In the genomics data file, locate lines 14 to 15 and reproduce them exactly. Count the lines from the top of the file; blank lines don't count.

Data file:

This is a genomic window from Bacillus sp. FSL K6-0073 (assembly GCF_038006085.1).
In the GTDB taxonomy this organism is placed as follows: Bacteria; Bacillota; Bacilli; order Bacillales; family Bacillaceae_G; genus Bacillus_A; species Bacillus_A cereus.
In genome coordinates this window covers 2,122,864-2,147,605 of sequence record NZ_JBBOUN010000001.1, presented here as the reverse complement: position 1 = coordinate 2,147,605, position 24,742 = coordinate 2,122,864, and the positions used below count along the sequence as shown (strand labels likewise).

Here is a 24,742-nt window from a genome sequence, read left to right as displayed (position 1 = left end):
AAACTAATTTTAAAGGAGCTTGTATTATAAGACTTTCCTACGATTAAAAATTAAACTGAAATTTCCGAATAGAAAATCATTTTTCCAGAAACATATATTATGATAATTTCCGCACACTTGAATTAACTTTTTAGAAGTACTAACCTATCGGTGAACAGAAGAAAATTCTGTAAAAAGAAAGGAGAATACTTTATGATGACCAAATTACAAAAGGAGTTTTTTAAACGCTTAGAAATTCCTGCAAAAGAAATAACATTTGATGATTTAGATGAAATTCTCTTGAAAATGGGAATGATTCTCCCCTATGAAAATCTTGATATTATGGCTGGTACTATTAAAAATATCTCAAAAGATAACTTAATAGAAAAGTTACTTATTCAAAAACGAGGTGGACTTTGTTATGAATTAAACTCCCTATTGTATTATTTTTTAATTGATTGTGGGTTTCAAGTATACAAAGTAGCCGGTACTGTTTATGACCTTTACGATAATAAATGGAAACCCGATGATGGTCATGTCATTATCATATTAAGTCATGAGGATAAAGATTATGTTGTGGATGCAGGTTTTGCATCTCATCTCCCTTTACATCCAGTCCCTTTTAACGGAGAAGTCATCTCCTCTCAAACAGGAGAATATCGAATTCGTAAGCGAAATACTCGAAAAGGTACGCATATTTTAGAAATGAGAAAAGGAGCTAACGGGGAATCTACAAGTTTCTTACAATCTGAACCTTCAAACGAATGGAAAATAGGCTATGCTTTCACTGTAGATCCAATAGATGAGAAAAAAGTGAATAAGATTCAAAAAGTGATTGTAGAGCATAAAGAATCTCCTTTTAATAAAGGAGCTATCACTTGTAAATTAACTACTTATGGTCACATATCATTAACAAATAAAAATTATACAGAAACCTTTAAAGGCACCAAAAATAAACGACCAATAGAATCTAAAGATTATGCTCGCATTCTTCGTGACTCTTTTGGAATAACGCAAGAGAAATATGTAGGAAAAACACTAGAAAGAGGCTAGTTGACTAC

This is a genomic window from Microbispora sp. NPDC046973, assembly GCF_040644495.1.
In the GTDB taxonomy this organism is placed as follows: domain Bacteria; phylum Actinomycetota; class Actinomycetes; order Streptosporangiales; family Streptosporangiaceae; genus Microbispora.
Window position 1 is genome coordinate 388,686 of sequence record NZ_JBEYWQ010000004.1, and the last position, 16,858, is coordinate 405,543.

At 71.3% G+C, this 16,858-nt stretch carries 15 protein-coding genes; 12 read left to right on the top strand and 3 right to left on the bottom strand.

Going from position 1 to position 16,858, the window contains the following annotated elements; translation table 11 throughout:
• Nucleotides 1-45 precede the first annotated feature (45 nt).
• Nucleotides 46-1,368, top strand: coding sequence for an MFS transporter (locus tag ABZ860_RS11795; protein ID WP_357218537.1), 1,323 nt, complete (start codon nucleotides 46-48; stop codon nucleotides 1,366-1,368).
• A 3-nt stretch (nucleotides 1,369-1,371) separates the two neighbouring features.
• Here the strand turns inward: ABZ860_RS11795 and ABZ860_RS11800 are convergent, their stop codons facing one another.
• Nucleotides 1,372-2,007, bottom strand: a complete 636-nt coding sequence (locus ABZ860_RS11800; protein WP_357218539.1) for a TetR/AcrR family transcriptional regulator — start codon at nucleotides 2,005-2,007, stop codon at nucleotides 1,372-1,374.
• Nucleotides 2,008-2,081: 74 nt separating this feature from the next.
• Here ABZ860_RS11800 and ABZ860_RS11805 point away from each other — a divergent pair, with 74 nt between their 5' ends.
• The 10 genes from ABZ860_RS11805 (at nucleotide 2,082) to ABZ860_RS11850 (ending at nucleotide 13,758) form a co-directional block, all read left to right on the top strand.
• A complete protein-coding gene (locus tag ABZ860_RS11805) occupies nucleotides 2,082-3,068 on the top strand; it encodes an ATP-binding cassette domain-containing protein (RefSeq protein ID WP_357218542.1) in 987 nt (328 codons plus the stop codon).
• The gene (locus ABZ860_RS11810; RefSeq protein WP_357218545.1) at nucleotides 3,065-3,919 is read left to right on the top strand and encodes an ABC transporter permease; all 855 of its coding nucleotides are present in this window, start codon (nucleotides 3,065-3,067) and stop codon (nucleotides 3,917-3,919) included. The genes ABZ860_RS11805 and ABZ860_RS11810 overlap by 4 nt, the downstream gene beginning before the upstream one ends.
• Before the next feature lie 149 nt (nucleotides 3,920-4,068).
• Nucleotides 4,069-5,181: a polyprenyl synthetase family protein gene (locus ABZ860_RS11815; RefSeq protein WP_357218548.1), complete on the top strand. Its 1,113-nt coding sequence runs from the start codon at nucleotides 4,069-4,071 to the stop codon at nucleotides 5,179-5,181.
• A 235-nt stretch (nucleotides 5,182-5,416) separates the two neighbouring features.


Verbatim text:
• Here the strand turns inward: ABZ860_RS11795 and ABZ860_RS11800 are convergent, their stop codons facing one another.
• Nucleotides 1,372-2,007, bottom strand: a complete 636-nt coding sequence (locus ABZ860_RS11800; protein WP_357218539.1) for a TetR/AcrR family transcriptional regulator — start codon at nucleotides 2,005-2,007, stop codon at nucleotides 1,372-1,374.